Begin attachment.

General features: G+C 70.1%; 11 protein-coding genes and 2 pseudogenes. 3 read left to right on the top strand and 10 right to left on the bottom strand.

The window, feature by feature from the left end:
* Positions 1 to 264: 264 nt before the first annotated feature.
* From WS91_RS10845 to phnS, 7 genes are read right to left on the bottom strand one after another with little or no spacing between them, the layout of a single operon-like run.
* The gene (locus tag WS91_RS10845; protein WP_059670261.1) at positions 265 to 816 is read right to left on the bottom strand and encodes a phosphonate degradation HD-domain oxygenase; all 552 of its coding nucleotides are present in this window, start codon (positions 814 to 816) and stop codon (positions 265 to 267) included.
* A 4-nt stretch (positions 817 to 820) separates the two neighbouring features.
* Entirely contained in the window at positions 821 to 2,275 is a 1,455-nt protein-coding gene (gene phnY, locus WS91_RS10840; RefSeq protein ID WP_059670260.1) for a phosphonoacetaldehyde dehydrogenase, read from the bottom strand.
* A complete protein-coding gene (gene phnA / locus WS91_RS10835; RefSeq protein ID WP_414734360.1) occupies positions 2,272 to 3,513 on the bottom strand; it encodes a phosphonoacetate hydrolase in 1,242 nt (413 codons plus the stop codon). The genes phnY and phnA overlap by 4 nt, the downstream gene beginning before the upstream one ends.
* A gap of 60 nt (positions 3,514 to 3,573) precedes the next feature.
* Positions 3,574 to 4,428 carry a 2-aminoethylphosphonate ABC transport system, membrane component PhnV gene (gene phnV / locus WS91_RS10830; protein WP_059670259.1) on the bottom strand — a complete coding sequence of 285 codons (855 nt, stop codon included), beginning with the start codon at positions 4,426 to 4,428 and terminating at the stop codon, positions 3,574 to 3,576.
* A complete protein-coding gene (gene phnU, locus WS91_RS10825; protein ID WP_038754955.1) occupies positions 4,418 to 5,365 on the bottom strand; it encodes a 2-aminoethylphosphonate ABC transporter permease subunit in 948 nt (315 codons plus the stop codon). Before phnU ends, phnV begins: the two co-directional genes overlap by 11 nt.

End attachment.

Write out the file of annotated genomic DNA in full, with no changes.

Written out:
General features: G+C 70.1%; 11 protein-coding genes and 2 pseudogenes. 3 read left to right on the top strand and 10 right to left on the bottom strand.

The window, feature by feature from the left end:
* Positions 1 to 264: 264 nt before the first annotated feature.
* From WS91_RS10845 to phnS, 7 genes are read right to left on the bottom strand one after another with little or no spacing between them, the layout of a single operon-like run.
* The gene (locus tag WS91_RS10845; protein WP_059670261.1) at positions 265 to 816 is read right to left on the bottom strand and encodes a phosphonate degradation HD-domain oxygenase; all 552 of its coding nucleotides are present in this window, start codon (positions 814 to 816) and stop codon (positions 265 to 267) included.
* A 4-nt stretch (positions 817 to 820) separates the two neighbouring features.
* Entirely contained in the window at positions 821 to 2,275 is a 1,455-nt protein-coding gene (gene phnY, locus WS91_RS10840; RefSeq protein ID WP_059670260.1) for a phosphonoacetaldehyde dehydrogenase, read from the bottom strand.
* A complete protein-coding gene (gene phnA / locus WS91_RS10835; RefSeq protein ID WP_414734360.1) occupies positions 2,272 to 3,513 on the bottom strand; it encodes a phosphonoacetate hydrolase in 1,242 nt (413 codons plus the stop codon). The genes phnY and phnA overlap by 4 nt, the downstream gene beginning before the upstream one ends.
* A gap of 60 nt (positions 3,514 to 3,573) precedes the next feature.
* Positions 3,574 to 4,428 carry a 2-aminoethylphosphonate ABC transport system, membrane component PhnV gene (gene phnV / locus WS91_RS10830; protein WP_059670259.1) on the bottom strand — a complete coding sequence of 285 codons (855 nt, stop codon included), beginning with the start codon at positions 4,426 to 4,428 and terminating at the stop codon, positions 3,574 to 3,576.
* A complete protein-coding gene (gene phnU, locus WS91_RS10825; protein ID WP_038754955.1) occupies positions 4,418 to 5,365 on the bottom strand; it encodes a 2-aminoethylphosphonate ABC transporter permease subunit in 948 nt (315 codons plus the stop codon). Before phnU ends, phnV begins: the two co-directional genes overlap by 11 nt.